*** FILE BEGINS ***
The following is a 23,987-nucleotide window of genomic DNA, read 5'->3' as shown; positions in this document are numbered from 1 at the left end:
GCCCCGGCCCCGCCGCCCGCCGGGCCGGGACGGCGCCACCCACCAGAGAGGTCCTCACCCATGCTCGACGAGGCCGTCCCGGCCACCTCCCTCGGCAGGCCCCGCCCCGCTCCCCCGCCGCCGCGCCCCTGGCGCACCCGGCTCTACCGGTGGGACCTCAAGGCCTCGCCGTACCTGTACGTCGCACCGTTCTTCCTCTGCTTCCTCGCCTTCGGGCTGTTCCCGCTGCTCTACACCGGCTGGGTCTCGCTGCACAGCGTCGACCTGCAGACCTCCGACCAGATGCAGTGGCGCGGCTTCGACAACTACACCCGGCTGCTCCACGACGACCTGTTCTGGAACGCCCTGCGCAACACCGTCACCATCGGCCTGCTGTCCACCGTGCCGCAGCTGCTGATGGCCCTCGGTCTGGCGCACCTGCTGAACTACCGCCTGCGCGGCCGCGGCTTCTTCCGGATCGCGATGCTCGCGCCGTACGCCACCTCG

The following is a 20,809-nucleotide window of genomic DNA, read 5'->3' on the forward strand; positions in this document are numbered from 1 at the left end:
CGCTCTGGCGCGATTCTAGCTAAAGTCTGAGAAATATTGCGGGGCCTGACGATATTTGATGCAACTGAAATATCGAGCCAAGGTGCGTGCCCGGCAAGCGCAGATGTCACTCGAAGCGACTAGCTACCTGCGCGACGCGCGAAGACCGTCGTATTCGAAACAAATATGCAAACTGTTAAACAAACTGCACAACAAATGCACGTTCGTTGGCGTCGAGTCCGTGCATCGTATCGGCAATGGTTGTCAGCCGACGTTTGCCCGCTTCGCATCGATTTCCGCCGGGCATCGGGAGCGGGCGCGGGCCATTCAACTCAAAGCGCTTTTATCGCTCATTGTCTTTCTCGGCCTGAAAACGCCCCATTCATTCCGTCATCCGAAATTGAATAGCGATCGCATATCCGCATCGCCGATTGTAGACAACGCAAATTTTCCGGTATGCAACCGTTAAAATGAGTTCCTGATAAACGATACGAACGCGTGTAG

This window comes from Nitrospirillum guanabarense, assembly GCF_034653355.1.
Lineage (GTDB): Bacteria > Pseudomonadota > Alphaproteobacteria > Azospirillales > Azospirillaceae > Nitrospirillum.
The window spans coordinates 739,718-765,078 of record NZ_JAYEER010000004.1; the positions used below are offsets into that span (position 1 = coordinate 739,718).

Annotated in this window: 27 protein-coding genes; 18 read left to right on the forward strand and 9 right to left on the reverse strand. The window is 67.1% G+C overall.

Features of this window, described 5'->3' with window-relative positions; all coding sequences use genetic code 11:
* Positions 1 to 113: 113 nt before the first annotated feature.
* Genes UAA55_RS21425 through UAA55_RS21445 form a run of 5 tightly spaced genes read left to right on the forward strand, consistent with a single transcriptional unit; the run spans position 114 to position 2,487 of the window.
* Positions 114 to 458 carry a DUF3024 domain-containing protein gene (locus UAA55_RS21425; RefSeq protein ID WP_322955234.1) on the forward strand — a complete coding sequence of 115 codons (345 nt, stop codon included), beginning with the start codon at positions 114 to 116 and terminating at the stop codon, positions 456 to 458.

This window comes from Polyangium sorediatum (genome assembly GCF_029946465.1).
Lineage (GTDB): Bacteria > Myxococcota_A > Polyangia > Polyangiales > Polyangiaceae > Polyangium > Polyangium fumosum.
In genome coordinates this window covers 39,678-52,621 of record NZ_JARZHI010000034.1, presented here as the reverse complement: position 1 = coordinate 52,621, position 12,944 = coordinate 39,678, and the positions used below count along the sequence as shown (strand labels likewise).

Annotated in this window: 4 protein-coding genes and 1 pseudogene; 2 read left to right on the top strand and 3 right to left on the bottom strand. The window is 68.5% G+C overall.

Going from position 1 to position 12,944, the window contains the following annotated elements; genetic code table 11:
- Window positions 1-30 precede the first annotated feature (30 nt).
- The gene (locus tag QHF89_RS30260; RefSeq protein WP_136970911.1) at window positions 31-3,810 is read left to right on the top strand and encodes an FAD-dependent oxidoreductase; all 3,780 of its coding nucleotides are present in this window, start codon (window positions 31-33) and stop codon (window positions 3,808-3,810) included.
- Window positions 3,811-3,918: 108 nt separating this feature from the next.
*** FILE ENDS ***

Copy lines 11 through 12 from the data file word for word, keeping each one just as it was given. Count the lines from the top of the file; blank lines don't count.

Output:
* Genes UAA55_RS21425 through UAA55_RS21445 form a run of 5 tightly spaced genes read left to right on the forward strand, consistent with a single transcriptional unit; the run spans position 114 to position 2,487 of the window.
* Positions 114 to 458 carry a DUF3024 domain-containing protein gene (locus UAA55_RS21425; RefSeq protein ID WP_322955234.1) on the forward strand — a complete coding sequence of 115 codons (345 nt, stop codon included), beginning with the start codon at positions 114 to 116 and terminating at the stop codon, positions 456 to 458.